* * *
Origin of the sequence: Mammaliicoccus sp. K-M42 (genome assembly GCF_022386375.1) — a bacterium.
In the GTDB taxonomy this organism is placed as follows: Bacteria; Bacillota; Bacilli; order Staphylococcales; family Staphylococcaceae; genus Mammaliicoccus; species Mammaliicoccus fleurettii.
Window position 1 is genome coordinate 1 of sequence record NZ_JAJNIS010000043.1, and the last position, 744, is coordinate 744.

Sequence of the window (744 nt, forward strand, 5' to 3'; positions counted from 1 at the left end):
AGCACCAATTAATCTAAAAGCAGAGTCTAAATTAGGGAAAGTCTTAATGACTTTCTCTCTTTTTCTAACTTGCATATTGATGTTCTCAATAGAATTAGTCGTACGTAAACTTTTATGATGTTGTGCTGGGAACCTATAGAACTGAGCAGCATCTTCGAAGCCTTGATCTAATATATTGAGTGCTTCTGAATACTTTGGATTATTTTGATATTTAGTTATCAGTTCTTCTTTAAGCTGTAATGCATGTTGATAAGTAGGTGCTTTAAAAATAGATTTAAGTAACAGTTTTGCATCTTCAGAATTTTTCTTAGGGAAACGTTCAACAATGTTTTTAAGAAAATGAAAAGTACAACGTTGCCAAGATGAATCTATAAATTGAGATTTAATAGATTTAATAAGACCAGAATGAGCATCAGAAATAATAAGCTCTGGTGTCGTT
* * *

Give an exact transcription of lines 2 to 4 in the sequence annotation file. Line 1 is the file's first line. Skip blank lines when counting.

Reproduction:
In the GTDB taxonomy this organism is placed as follows: Bacteria; Bacillota; Bacilli; order Staphylococcales; family Staphylococcaceae; genus Mammaliicoccus; species Mammaliicoccus fleurettii.
Window position 1 is genome coordinate 1 of sequence record NZ_JAJNIS010000043.1, and the last position, 744, is coordinate 744.

Sequence of the window (744 nt, forward strand, 5' to 3'; positions counted from 1 at the left end):